“Everyone has their own individual style of coaching and managing and you pick up bits all the way through your career, often even sub-consciously.

“And I think that will change for me over the coming years as well because in football there is always the opportunity to carry on improving and getting better.”

The structure in place at Wolves now is one which aims to ensure a consistency throughout the club from first team to Academy.

The beauty of that for Edwards is that his philosophy, and the way he would like Wolves Under-18s to play, is a perfect fit.

“I’ve built up a way now and I have my philosophy now about how I want a team to be playing,” he explains.

“What is great is that the philosophy marries up exactly with what Wolves are wanting as well.

“We want to play good football, passing football which is possession-based but with a purpose and attacking teams.

“There is obviously a lot more detail in and around that but I think that is what most people want to see and how the players want to play.

“I had a chat with Kenny (Jackett) before I came in and it is really important for the club to have a consistency running through all the levels.

“In that respect it is really important that Scott (Sellars) has come in with the Under-21s as well.

“I know Scott a bit from Man City and I think it is a fantastic appointment and I am really looking forward to working with him.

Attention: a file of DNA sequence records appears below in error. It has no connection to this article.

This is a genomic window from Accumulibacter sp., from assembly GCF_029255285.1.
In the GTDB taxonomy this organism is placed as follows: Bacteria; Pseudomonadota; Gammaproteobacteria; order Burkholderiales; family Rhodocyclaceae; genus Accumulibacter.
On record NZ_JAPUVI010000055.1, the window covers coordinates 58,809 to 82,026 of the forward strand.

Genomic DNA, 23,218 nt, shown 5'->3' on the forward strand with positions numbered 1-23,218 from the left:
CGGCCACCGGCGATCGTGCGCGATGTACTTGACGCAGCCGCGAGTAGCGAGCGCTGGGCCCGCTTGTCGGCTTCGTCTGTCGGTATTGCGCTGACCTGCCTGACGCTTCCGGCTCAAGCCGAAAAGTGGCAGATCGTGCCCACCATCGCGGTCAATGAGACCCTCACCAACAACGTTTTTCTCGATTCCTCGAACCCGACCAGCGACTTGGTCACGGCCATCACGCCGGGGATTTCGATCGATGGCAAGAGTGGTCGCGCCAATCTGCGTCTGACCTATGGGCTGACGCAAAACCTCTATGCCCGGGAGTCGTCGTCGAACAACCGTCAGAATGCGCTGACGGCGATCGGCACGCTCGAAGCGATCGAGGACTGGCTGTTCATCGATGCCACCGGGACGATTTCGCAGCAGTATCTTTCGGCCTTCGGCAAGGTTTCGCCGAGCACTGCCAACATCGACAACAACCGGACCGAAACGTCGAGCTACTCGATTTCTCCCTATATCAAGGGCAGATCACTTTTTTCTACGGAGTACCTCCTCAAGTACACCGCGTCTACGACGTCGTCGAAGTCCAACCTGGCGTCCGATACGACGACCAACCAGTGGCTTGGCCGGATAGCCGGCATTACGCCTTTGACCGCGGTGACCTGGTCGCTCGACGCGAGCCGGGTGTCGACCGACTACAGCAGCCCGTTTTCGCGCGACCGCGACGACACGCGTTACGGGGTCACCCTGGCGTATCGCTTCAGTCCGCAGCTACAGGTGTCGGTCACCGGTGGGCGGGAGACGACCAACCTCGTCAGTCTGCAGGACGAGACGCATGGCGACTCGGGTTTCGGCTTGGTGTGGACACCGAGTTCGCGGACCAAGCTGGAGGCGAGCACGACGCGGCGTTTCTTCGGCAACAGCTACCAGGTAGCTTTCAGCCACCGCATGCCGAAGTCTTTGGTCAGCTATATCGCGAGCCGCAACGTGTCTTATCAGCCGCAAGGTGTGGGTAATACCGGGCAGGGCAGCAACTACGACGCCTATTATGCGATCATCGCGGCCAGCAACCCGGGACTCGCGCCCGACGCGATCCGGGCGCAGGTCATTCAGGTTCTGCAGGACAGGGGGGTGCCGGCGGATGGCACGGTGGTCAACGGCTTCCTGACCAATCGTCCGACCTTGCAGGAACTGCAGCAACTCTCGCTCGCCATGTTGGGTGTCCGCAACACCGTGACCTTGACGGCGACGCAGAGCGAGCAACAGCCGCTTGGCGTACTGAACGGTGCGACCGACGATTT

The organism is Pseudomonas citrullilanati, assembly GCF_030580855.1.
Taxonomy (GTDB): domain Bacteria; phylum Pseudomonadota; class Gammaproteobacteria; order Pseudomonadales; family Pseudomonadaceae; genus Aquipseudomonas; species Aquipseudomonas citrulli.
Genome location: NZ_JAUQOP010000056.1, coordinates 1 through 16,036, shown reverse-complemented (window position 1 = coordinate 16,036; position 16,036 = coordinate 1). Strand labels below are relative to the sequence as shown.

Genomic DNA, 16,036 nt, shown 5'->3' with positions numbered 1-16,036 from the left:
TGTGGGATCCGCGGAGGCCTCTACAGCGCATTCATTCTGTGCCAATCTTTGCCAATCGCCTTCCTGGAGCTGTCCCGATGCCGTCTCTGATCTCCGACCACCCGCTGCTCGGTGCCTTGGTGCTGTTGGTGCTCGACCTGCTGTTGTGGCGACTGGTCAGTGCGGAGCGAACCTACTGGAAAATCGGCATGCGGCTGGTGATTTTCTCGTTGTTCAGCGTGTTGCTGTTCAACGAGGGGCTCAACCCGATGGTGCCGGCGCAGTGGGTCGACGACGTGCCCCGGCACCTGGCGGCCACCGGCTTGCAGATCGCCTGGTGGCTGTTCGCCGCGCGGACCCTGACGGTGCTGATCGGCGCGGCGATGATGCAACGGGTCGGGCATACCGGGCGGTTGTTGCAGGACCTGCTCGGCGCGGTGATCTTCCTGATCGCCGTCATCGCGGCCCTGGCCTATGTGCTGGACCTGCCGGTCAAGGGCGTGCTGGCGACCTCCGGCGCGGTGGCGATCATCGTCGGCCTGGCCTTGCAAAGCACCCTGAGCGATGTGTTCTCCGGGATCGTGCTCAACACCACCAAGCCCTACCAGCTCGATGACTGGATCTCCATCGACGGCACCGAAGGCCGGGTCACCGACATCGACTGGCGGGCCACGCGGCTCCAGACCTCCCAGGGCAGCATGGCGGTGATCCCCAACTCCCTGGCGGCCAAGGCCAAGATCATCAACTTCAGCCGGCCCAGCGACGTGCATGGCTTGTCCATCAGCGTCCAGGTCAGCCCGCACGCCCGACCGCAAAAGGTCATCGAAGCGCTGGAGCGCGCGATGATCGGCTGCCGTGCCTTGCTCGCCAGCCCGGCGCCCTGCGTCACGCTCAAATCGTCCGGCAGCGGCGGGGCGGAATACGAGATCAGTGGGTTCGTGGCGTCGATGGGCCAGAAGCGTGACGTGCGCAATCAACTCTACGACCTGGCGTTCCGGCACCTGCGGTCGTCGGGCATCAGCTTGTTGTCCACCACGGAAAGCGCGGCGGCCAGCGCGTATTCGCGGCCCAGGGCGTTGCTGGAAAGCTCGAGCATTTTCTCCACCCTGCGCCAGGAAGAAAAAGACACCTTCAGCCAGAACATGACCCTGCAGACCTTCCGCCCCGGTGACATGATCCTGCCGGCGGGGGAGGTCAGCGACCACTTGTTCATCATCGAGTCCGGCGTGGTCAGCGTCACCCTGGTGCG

“He is going to have a great deal to offer and is someone who all of us will be able to learn from.

“There will be an alignment and a path there for all the players to see from Academy level up to the first team.”

It may have been back in 2008 that Edwards’ four years as a Wolves player came to a close.

But he has always remained in touch with fortunes at Molineux, and is acutely aware of the passionate fanbase, and the size and potential of life at Wolves.

He has actually played alongside several of those Academy graduates whose photographs adorn the corridor at the Compton training ground – now his job is to find some more!

“I think it is a really exciting time for the club,” he says.

“I’ve been here as a player and well - what a club it is.

“We would all agree that we should probably be higher and over the coming years hopefully we will be back in the Premier League.

“But the Championship is a really good league as well and hopefully the fans are going to see some cracking football and see some of the young lads continue to improve as well.

“I realise the size of the club, the potential of the club, and how important the fans are.

“I am sure they will get behind the team as they did last year – it was League One but I was at a few games working for radio and they seemed to love the season and the achievements of the team.

“And I know they love to see homegrown players coming through and that is the challenge for me and everyone else now.

“You walk through the corridor at the training ground and see so many names and faces who have made it to first team level.

“I have only been here a couple of weeks but looking at the lads and working with them I am confident that we could have a few more getting there one day.

“Don’t get me wrong – I know it is difficult and it could take time but I am really confident that we can help them and guide them in the right direction.

“Ultimately it is up to the player, but we are there to give them whatever they need to progress as players to a position where they are out on the training pitch with the first team’s Head Coach.”